Security for Apple products has become legendary in recent years.
The company’s Activation Lock tool, the result of endless lobbying from mobile owners and industry bigwigs, means that iPhones and iPads running iOS 7 cannot be activated with another iTunes account once they’ve been factory reset.
This so–called kill switch, which can only be bypassed if a user gives their permission for the device to be used with a different iTunes account, has made wiping an iPhone and preventing its use by thieves easy.
But now Apple is facing up to a serious security breach with its new Apple Watch.
It’s been discovered that by simply holding down on the watch’s button and pressing the screen, users can reset the device.
While thieves might not know your numeric passcode and therefore cannot access your data, they can still reset the device and then activate with a different iTunes account.
The potential for a black market in stolen Apple Watches is obvious.
Apple Watch security is made all the harder because it does not work as a standalone device.
It needs an iPhone in order to operate. But the fact you can wipe it and tie it to any iPhone you like means users will be extra wary of strapping one on.
Put it this way. Would you buy a £300 smartwatch that could be ripped from your wrist and resold without having the chance to prevent thieves from using a product you shelled out for?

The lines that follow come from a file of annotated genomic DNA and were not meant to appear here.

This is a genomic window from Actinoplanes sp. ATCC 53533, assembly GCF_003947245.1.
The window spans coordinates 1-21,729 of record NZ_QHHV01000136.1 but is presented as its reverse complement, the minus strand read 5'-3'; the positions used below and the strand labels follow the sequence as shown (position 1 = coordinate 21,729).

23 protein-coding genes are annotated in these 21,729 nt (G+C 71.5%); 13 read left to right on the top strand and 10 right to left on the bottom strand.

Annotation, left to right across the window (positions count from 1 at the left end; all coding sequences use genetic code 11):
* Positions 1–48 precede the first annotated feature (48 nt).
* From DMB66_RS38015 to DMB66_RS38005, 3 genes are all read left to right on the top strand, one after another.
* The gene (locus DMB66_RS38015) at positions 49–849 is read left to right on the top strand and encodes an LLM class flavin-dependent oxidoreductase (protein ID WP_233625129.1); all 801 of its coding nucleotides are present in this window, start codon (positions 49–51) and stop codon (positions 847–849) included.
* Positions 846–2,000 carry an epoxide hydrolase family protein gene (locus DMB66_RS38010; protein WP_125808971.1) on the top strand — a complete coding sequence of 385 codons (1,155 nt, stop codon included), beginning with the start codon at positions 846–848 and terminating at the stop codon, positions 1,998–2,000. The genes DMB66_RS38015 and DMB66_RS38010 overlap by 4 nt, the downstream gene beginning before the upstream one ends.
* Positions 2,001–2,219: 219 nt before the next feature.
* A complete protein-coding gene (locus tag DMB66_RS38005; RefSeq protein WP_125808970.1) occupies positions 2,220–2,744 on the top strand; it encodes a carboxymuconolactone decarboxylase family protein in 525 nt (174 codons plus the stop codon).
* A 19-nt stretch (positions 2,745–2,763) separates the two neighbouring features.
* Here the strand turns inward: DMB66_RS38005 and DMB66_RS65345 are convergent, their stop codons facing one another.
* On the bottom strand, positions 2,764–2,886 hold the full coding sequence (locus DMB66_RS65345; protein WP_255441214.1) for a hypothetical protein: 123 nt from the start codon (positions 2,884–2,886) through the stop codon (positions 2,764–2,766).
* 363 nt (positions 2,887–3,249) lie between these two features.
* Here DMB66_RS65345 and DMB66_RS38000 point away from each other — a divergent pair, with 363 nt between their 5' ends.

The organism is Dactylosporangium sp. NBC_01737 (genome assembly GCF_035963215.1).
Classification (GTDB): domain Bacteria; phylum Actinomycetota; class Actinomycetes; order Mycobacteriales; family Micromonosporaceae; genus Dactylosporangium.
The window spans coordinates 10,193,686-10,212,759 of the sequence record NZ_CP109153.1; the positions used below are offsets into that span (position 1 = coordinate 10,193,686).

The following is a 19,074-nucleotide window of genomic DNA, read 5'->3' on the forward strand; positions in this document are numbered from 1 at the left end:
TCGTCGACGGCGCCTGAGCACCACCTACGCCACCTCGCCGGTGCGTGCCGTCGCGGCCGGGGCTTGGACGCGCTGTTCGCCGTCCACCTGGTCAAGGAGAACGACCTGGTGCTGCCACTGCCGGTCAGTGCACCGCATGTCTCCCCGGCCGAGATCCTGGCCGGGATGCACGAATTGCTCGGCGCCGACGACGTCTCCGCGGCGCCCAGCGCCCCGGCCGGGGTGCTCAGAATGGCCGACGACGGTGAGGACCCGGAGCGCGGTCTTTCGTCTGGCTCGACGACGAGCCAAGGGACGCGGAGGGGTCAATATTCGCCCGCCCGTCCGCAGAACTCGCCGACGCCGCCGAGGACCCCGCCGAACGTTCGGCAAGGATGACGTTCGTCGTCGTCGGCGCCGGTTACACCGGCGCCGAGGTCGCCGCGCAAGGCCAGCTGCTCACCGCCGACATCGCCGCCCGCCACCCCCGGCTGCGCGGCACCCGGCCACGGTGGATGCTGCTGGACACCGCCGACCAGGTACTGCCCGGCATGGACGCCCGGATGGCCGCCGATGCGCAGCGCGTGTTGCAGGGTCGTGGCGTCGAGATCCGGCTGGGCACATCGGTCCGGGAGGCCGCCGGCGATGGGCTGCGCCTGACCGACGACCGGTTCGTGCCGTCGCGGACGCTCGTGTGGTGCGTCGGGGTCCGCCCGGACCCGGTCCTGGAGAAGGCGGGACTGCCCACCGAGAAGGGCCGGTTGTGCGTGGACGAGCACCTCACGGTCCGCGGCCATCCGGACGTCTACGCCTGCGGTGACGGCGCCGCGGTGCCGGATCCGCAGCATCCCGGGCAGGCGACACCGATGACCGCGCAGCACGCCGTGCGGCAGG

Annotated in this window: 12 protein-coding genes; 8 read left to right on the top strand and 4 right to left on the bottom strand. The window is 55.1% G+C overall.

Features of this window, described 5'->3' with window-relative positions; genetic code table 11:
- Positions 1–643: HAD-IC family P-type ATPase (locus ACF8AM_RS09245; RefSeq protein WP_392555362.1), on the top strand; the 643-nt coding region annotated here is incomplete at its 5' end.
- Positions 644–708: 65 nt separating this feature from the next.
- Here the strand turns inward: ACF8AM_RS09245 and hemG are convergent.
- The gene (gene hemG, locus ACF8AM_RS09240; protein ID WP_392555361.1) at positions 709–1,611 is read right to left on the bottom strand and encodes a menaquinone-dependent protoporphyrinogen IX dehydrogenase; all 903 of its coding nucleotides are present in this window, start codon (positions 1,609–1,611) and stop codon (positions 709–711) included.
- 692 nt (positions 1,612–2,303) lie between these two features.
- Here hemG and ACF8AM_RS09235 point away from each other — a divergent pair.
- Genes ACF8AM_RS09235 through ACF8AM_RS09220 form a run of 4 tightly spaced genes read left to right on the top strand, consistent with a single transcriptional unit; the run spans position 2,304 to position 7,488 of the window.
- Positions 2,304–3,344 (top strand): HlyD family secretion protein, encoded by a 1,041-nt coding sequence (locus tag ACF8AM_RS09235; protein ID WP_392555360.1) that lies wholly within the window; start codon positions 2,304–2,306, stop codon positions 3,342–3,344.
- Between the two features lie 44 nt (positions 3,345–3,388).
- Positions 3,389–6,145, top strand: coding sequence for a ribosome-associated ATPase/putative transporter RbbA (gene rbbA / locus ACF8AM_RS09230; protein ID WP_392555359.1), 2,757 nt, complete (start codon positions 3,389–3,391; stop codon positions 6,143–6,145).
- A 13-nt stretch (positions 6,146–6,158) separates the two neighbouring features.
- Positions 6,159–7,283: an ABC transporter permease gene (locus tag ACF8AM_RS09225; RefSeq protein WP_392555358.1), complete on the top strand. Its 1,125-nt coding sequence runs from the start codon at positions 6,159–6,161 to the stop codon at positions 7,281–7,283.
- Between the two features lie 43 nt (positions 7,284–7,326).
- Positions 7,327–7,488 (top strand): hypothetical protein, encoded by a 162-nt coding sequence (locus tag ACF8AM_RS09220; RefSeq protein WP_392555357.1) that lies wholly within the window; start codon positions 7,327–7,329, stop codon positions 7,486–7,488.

This issue represents a major challenge to Apple.
It has not responded to the claims as yet, but it will need to move fast in order to reassure the growing army of Apple Watch users that its product is safe and cannot be easily used by others.
How it does this remains to be seen. An Activation Lock tool for the watch may be difficult to create, but being able to remote wipe and brick the device is essential.
Some may say the watch doesn’t store much information, but surely preventing a black market in the latest must–have gadget is something Apple has a duty to do.
With the company’s WWDC event coming up in just a few weeks, surely now is the time to face up to this problem and institute a fix.
Apple can’t retreat to its classic tactic of ‘never apologise, never explain’.
With Find My iPhone, it fixed issues around stolen phones. Now it needs to do the same for smartwatches. Its reputation depends on it.